The apparent theological contradiction in the Greek text is set aside if the words in this Greek translation really attempt to capture a Hebrew idiom about pointless, lawless living. If Yeshua’s worldview is rabbinic, first century, conservative Judaism, then the Hebrew idiom would have readily come to mind when He uttered these words. His audience would not think about a Greek dichotomy between body and soul since no such dichotomy existed in Hebrew thought and there is no word for “body” in Hebrew. Instead, they would have been reminded of the absolute necessity of purposeful living, that is, living according to God’s instructions in order to accomplish God’s purposes here and now. They would have heard Yeshua teaching about the senseless waste of a life that comes from not acknowledging the sovereignty of God.
Let’s attempt to understand this verse from its Hebrew perspective. First we should note that it won’t do much good to attempt a word-for-word backwards translation from Greek to Hebrew. Idioms resist wooden word-for-word renderings. Idiomatically, the opening thought of this verse is probably something like this: “Do not fear those who are able to bring about violent termination of life.” The idiom does not allow us to posit a distinction between body and soul. But if our idiomatic translation is correct, we still have to deal with the question, “How come the Greek text says ‘body and soul’?”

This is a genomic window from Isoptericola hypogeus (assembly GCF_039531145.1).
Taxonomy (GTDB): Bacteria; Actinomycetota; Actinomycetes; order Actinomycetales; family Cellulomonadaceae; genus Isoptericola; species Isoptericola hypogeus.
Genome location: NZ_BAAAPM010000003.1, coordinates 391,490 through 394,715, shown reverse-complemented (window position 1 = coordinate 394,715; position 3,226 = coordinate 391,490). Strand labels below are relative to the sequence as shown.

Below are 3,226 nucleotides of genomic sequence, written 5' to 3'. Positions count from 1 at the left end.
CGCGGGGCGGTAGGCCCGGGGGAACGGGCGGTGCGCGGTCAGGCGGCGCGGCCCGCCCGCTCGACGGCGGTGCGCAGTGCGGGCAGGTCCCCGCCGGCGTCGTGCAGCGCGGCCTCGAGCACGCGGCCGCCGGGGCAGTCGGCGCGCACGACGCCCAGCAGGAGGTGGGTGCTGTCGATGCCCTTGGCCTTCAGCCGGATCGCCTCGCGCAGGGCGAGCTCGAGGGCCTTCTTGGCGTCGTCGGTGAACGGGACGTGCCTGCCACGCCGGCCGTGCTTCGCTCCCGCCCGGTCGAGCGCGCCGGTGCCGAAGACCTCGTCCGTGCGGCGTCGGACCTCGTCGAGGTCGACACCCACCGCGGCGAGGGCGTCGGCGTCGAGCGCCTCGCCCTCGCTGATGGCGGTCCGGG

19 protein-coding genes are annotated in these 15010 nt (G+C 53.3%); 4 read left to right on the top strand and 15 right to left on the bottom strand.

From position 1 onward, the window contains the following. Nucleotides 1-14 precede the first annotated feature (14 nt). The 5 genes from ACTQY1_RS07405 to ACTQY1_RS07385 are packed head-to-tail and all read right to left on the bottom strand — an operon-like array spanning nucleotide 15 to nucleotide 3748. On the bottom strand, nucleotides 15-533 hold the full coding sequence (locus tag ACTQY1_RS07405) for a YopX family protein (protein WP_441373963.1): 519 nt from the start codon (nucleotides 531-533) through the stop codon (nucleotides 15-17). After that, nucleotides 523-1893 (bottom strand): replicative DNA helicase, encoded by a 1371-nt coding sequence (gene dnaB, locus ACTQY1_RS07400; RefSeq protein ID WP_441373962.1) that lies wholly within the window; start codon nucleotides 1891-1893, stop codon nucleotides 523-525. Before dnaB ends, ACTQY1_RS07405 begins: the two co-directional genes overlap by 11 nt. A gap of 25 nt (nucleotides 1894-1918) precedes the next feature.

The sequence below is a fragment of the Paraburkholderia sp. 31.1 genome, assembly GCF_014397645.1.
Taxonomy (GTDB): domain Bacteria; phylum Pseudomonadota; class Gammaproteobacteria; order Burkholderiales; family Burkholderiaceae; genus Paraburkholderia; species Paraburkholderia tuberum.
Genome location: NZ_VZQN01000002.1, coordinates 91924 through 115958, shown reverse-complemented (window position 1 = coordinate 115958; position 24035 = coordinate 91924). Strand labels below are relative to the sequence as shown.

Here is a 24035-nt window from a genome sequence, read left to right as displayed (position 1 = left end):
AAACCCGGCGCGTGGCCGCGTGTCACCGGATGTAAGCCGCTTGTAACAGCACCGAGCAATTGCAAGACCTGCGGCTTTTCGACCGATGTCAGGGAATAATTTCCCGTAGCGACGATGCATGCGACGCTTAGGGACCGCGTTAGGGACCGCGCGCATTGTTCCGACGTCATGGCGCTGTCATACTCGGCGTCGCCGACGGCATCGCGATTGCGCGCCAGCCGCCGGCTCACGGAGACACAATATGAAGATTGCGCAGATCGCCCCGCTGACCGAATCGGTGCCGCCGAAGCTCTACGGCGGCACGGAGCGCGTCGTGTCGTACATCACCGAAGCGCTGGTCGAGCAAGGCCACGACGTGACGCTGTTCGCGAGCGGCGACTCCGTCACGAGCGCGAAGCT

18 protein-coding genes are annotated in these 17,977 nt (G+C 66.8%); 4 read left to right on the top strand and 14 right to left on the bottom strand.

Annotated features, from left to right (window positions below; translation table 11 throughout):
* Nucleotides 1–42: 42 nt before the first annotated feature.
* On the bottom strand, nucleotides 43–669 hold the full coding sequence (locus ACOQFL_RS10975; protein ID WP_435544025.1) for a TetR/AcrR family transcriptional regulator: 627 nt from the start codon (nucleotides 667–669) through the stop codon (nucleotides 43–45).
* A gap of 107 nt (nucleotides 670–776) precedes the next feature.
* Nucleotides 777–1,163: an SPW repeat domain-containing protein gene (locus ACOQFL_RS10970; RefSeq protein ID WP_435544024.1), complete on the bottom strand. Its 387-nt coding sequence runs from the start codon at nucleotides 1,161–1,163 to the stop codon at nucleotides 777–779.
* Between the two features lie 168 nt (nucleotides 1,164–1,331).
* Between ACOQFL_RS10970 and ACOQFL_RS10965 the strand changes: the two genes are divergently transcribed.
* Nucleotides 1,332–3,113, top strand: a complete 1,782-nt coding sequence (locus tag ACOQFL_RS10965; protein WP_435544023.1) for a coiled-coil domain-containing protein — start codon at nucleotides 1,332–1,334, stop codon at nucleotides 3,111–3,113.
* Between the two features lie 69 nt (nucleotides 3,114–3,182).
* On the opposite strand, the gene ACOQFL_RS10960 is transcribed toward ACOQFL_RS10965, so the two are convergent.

Suddenly things get far more complicated. We have already acknowledged that there is no Hebrew word for the Greek idea of “body” (soma). When soma is used for an Hebraic concept, the meaning is always the whole person or even a dead body, but never a body as distinct from a “soul.” Schweizer says, “There is no sense of his [man’s] standing at a distance from himself or regarding his corporeality as something which can finally be parted from him.” In other words, even when the biblical texts use the word soma (body), the Hebraic worldview does not mean that the “body” is a separate element of human existence. As Bultmann remarks, “Man does not have a soma; he is soma.” The fundamental Hebraic concept of human existence is embodied existence. Every translation that suggests a division of human existence into separate ontological parts relies on a Greek paradigm, not a Hebrew one.